From ABC the route covers a rocky moraine of the low-angle Chago Glacier. We put crampons on and rope up as the glacier is crevassed in places and there is some avalanche danger from falling seracs, though these can be avoided with good route choice. Just before reaching Camp I, 6347m, we ascend a steep ice-snow wall with fixed lines. On this first rotation we spend at least 2 nights in Camp I, and during that time make an acclimatization trip across easy glacier to Camp II, 6600m a small, flat sheltered area by some ice walls.
Our second acclimatization rotation stops for a night at Camp 1, and then continues in a north eastern direction across the huge crevasses and snow bridges of glacial slopes. There is a steeper section of blue ice below Camp II, 6670m. Our Sherpa will have fixed the ropes. From Camp II you get a fantastic view of Everest, Lhotse and Baruntse. We spend two or more nights to acclimatize, and during that time climb to at least 7000m on the steep slopes that leading to the Makalu La (Camp III). We descend to ABC for rest in preparation for our summit push.
Climb from ABC to Camp II
The climb from ABC directly to Camp II takes only about 6 hours once acclimatized. Camp II has fantastic views of Everest, Lhotse and Barunste. We probably rest a day before proceeding to Camp III, but our decision will depend on our physical state as well as the weather.
Climb to Camp III on the Makalu La
Above Camp II, an easy-angled glacier leads straight up to 6990m. Next, a technical section of mixed climbing to about 7250m, leads onto another open snow slope, which can be deep and prone to avalanches. There is one more mixed section of rock and blue ice leading up to the Makalu La at 7450m. To reach the site of Camp III, 7400m, there is 200 meters of flat walking. Some of the mixed climbing is up to an angle of 50 degrees. This is one of the most technical sections of the climb and we will appreciate that the Sherpa has carefully selected the route and put fixed lines in place. Remembering that we have to descend this difficult section, we try to carry the minimum to Camp III on the La.
The decision to ascend to the Makalu La requires careful consideration of the weather. Strong winds whip across the La, and temperatures can dip to -30 °C.
Note: We start using oxygen to make the long steep ascent to Camp III, 7400m, on the Makalu La. We will use supplemental oxygen for the rest of the summit push and return to Camp III.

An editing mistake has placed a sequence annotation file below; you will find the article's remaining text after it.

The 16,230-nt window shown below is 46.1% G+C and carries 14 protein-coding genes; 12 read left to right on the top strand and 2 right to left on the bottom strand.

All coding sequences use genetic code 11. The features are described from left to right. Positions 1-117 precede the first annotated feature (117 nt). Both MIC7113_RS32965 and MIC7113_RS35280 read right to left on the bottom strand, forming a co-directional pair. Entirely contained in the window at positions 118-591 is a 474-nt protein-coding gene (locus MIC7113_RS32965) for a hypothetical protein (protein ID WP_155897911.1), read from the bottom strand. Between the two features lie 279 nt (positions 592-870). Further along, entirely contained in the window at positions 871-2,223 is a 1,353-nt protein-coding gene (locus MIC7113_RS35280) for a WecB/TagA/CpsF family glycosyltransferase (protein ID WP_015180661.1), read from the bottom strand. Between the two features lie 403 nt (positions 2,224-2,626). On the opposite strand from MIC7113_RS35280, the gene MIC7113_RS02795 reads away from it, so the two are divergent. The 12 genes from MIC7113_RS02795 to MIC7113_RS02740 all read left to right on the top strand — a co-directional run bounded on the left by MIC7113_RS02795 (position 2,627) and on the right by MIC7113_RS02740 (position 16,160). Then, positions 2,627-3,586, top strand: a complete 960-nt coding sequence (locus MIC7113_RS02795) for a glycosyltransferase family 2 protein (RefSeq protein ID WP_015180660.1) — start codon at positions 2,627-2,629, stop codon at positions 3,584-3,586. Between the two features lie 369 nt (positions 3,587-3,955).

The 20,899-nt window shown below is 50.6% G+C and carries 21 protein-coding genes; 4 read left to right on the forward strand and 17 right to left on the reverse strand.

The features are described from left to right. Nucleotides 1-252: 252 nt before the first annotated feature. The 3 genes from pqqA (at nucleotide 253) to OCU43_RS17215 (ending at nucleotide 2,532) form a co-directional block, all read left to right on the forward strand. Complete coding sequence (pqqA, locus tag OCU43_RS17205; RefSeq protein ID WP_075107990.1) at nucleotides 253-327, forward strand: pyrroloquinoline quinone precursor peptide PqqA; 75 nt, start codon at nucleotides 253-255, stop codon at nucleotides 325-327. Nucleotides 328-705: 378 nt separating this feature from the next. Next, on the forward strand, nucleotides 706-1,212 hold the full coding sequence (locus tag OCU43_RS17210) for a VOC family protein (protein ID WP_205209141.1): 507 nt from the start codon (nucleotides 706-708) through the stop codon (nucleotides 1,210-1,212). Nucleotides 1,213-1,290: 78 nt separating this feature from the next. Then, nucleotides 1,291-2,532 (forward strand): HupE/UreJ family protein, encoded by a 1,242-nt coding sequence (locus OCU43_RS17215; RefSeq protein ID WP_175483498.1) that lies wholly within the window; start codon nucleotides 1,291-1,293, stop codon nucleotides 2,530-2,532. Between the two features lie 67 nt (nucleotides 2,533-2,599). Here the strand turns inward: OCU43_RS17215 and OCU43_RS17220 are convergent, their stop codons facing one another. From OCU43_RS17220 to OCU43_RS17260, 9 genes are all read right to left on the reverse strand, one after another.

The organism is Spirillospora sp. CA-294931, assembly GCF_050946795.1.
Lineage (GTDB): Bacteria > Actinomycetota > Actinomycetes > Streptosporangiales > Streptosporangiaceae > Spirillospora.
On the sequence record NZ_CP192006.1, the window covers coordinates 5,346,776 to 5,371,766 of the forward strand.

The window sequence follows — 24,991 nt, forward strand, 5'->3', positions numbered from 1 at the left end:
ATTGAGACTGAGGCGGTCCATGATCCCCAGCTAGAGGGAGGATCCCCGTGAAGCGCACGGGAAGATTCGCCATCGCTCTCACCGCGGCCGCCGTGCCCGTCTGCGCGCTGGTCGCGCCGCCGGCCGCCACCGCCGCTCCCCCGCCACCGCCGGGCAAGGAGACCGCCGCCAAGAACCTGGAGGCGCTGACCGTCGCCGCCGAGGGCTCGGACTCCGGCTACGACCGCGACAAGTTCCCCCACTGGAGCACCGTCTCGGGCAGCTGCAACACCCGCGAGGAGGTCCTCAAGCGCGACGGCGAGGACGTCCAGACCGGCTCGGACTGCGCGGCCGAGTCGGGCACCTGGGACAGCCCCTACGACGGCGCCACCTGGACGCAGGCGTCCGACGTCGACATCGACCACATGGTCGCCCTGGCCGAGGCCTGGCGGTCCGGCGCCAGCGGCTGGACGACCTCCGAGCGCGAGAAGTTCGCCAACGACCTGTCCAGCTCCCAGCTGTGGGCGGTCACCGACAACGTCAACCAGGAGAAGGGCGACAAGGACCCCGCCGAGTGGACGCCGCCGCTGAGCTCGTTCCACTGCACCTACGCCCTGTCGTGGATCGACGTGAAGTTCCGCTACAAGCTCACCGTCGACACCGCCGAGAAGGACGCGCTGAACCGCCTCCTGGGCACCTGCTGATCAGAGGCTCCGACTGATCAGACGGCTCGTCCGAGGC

Climb to Camp IV
From Camp III, it takes only 3 hours to climb to Camp IV, 7600m, the last feasible spot for a camp below the summit. We traverse a large, flat glacier, with many hidden crevasses, and then follow snow slopes to a serac band, protected from avalanches. At Camp IV, tent platforms are cut in the slope, on the North Face.
On summit day, we climb moderate glacial slopes to the base of the French Couloir, a shallow 300m high gully of mixed rock bands and snow that leads onto the summit ridge at around 8350m. We negotiate the summit towers along the extremely exposed ridge leading to the true but small summit of Makalu. This immense mountain has the smallest summit of all 8000-meter peaks. The summit view unparalleled: the panorama starts with Kanchenjunga in the east with a sea of peaks reaching to Shishapangma in the west.
Summit day is a very long and demanding day, often taking around 16 hours to reach the top and return back to Camp IV where we crash with exhaustion. Some climbers manage to descend to Camp III from the summit.
The next descent is demanding as we are exhausted, and must focus to abseil over the technical sections from Makalu La to Camp II, where we spend the night. We continue down to ABC to celebrate our climb, rest, and prepare for our return to Kathmandu.
Return from Expedition
The schedule allows seven days to trek back to Tumlingtar. We are accompanied by porters carrying our gear.
A quicker option back to Kathmandu:
At the end of a long expedition, a quick flight by helicopter from Base Camp to Kathmandu is quite appealing. Helicopter flights are available at the climbers own expense. The cost depends upon passenger load and whether the helicopter is already in the area or has to come from Kathmandu.